Tuesday, April 15, 2014

Mothering through medical bills

I've been avoiding it for over a week now.  Zachary's radiology bills are overdue.  There was a snail mail malfunction and they never received two of the previous payments I made.  Although I have followed up and corrected those, there are more charges that have come due, or that insurance isn't paying, and the responsibility falls on me to figure it all out and make the payments.  There have already been a couple of pained phone conversations in the last several weeks, with the billing department of the radiologist.  The on-hold wait times and the abrupt tone they use for debtors like myself is not eased or softened at all by the fact that the patient, my infant son, has died.    

I sit down to log on to the health insurance site, to compare the bills I have received with the explanation of benefits and insurance payments online.  I filter by Zachary's doctors and providers.  There are 21 distinct billing entries, just for his x-rays and echo exams.  It stings all over again when I see "Newborn" as the family member who has incurred those charges.  Even after my husband spent part of an afternoon on the phone with the insurance company, imploring them to correct the error (they have had his full name since the day after his birth), many of the records still show "Newborn".  When you're expected to pay large sums of money for health care, that didn't save your son's life, you assume that all interested parties would at least acknowledge he has a name.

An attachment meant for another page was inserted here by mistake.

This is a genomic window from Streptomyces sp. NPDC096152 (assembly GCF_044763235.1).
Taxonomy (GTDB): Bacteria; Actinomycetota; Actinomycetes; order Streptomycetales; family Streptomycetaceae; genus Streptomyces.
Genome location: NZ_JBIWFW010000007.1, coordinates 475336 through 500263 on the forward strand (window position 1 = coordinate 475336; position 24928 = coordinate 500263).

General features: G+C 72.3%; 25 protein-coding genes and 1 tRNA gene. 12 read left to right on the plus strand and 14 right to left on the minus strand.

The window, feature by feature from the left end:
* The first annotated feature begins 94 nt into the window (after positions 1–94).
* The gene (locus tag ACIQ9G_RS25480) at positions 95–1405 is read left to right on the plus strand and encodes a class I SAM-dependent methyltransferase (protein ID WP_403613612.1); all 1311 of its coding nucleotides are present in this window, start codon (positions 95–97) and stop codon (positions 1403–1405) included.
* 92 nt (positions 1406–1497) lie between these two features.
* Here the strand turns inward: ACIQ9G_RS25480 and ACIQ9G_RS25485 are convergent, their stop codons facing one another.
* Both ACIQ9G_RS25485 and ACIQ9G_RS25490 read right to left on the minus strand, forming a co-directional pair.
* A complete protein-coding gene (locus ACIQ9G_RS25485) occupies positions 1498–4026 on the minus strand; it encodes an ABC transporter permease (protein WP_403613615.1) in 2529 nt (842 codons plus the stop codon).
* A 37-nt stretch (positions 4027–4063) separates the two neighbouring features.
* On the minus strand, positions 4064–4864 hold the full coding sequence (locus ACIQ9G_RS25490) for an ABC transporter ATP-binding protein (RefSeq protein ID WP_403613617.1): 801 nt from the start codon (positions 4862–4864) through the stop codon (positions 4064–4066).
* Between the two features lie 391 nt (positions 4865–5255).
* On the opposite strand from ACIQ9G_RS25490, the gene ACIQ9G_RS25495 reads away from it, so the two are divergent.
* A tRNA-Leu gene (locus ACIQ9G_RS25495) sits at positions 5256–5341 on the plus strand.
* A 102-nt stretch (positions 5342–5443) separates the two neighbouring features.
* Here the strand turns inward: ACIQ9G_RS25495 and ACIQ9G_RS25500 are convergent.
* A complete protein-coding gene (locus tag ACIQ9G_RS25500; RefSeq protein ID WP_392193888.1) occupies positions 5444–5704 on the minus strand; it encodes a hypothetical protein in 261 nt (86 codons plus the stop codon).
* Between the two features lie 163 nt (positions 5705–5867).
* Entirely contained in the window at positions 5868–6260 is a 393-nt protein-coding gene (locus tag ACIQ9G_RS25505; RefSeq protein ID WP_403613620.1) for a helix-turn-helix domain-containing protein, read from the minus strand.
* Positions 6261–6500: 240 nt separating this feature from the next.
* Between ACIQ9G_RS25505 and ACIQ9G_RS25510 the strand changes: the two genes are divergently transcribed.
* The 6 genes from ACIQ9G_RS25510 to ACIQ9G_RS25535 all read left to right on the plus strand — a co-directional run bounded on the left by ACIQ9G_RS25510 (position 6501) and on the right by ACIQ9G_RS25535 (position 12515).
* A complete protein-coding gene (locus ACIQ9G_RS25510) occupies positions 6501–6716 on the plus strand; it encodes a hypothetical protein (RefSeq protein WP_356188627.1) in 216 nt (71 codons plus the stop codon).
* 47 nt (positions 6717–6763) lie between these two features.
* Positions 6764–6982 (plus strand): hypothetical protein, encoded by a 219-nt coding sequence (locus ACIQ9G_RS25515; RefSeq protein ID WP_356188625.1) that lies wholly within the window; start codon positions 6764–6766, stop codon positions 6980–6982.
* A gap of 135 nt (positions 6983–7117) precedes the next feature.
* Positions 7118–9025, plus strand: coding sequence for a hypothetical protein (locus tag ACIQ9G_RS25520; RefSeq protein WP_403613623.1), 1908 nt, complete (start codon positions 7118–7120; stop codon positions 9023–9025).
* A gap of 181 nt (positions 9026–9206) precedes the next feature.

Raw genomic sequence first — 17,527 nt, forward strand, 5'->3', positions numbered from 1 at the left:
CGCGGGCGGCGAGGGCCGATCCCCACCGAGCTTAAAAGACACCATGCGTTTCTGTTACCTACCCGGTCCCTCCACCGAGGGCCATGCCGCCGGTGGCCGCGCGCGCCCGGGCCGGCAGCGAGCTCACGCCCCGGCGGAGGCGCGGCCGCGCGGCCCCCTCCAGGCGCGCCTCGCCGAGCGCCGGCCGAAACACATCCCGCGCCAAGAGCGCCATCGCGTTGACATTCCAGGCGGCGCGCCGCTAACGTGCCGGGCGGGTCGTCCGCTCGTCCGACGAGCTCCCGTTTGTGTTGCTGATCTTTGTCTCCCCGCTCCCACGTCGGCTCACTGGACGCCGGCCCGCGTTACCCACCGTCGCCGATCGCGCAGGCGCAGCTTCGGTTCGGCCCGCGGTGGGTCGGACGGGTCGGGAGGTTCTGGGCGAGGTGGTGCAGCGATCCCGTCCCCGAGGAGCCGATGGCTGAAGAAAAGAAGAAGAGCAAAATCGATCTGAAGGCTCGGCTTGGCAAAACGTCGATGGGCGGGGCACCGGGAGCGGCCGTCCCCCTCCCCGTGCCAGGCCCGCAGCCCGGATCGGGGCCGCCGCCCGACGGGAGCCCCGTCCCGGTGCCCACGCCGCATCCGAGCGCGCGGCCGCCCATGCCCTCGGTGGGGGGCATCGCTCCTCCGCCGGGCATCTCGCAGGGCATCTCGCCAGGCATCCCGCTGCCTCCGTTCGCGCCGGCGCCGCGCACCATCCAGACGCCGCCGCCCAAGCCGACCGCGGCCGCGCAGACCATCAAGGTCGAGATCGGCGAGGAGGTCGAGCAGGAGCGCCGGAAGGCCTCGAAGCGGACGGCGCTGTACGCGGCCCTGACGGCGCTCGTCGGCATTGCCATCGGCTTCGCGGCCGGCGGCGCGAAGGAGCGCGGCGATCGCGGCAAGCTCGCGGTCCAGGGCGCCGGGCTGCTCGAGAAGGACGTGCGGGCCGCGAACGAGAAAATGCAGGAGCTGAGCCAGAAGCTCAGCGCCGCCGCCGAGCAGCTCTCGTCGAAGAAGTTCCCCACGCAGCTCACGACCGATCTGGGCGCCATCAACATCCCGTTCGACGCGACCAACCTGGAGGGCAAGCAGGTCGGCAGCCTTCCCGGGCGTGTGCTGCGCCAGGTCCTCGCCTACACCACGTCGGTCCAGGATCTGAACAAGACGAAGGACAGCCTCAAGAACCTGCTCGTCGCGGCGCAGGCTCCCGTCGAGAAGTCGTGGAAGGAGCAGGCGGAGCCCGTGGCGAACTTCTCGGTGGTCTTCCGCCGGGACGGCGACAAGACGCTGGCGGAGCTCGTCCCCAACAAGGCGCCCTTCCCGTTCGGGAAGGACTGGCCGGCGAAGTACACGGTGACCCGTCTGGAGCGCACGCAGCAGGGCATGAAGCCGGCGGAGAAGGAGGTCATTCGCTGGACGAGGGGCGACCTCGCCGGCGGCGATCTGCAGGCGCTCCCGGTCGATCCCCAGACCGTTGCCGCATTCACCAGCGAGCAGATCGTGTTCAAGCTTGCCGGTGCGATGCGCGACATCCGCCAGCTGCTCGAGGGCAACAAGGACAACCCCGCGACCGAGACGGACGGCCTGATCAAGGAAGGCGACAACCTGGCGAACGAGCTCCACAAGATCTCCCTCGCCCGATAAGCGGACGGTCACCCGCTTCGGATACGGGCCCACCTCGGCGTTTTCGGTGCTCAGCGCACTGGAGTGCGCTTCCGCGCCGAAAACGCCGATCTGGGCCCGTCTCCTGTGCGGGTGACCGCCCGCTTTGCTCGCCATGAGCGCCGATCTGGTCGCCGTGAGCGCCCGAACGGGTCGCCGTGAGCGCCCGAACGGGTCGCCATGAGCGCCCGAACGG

I was with Zachary for his first chest echo exam.  I was warned it would be exhausting for him because it typically takes a full hour to get all of the images of the heart and arteries.  He held my finger and I laid my hand on his head as the tech squeezed the warm jelly on his chest and neck.  He squirmed and fussed a little bit at first, but ultimately fell asleep for most of the exam.  The technician was visibly pregnant and struggled to situate her body so that her arms would be at the right angles to use the probe through the portholes.  We worked together to shift and position Zachary so that she could get the hard-to-reach images near his neck.  I knew he felt comfortable because his mommy was there with him.  Throughout Zachary's life, I physically ached for any comfort or relief I could provide him, since it was my body that had put him at risk for prematurity complications. 

I was also with Zachary for his first head ultrasound.  Although he showed no signs of neurological problems or brain hemorrhage, I was on edge with anticipation about this exam and its results. The man performing the exam was so wonderful.  He put me at ease immediately with his calm and serious demeanor, and after hearing about my involvement in the chest echo exam, acted as if I were an integral part of getting the images of Zachary's brain.  Throughout the exam, while holding Zachary's hand and moving my other hand around to accommodate the probe moving around on his head, a few tears slipped out and down my face.  After the exam was over, as we attempted to wipe up all the jelly on Zach's head, the tech gently touched my shoulder and actually asked me how I was doing.  He noted how good Zachary looked.  The fact that he took just a couple of minutes to acknowledge my fear and exhaustion, recognize that this was damn hard and see the love I had for my son, meant a lot to me.  That head ultrasound, performed on Day 7 of his life, was clear.  Crisis (officially) avoided.  Or so we thought.